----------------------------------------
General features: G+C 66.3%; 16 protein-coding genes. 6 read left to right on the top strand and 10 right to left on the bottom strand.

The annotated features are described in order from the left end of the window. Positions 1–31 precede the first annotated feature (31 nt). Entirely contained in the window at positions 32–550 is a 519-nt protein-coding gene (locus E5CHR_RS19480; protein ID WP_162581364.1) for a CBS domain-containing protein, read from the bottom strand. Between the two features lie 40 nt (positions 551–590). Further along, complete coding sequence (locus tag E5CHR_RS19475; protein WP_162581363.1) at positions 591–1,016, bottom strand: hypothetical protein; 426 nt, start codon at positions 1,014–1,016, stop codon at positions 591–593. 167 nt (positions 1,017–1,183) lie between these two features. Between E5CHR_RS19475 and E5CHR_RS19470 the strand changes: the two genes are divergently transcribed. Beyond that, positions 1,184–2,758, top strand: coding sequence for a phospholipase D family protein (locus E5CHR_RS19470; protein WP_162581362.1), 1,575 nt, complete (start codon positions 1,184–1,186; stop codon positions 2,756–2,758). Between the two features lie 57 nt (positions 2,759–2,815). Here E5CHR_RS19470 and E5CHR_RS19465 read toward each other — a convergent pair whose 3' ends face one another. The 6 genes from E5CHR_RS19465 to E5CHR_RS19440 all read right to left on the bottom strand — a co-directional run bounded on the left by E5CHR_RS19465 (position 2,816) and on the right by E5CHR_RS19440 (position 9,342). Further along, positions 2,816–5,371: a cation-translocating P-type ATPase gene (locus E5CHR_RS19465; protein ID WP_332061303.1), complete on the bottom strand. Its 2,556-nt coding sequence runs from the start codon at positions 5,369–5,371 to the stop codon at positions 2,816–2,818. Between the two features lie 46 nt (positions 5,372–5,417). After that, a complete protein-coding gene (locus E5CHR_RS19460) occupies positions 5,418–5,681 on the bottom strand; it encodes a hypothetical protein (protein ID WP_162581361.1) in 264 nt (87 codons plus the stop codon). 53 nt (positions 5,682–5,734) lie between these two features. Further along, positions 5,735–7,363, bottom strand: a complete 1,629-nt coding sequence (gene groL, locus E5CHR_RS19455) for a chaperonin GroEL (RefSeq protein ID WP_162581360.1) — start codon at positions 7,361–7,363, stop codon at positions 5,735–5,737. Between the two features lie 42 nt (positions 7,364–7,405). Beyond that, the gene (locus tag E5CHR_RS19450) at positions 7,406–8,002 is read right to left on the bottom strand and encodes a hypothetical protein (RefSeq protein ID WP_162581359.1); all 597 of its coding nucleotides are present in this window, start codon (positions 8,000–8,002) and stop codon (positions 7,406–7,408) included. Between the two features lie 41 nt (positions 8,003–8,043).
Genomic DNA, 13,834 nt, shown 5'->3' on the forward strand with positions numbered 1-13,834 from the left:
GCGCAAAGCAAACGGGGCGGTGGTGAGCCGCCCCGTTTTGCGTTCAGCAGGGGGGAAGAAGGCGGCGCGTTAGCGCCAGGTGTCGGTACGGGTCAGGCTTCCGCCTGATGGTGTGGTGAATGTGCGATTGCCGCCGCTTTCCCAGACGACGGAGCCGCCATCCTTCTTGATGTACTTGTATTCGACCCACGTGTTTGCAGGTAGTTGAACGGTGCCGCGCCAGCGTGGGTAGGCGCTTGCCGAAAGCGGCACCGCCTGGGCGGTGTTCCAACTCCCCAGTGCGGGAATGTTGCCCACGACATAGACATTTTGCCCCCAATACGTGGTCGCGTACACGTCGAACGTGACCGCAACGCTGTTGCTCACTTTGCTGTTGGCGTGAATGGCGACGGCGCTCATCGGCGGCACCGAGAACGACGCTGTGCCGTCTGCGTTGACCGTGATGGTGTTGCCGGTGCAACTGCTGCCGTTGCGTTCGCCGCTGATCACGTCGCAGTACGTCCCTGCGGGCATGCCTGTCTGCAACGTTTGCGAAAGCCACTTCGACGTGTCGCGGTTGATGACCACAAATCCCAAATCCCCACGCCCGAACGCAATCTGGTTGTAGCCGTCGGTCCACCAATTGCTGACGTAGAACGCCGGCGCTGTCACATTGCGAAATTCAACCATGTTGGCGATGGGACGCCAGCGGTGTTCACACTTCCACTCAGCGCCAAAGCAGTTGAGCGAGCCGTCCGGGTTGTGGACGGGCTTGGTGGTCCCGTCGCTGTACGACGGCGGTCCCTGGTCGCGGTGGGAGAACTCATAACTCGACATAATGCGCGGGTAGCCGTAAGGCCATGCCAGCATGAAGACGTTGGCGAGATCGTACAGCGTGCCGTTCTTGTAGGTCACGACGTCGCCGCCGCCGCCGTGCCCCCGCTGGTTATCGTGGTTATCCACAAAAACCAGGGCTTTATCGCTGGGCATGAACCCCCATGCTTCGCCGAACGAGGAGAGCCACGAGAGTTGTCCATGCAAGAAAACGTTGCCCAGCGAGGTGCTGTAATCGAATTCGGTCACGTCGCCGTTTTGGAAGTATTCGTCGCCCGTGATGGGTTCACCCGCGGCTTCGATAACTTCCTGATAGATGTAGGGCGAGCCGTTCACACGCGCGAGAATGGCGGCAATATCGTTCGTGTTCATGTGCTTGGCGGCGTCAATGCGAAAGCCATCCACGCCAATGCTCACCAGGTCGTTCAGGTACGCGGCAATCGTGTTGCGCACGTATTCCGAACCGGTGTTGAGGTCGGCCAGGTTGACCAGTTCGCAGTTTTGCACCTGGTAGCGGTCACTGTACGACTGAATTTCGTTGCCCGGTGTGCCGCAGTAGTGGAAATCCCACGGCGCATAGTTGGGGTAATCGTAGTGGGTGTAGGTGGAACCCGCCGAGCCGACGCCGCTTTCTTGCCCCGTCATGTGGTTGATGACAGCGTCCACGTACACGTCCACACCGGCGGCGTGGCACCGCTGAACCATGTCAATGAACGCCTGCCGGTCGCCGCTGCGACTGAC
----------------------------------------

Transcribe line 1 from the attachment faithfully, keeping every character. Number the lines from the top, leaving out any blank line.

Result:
General features: G+C 66.3%; 16 protein-coding genes. 6 read left to right on the top strand and 10 right to left on the bottom strand.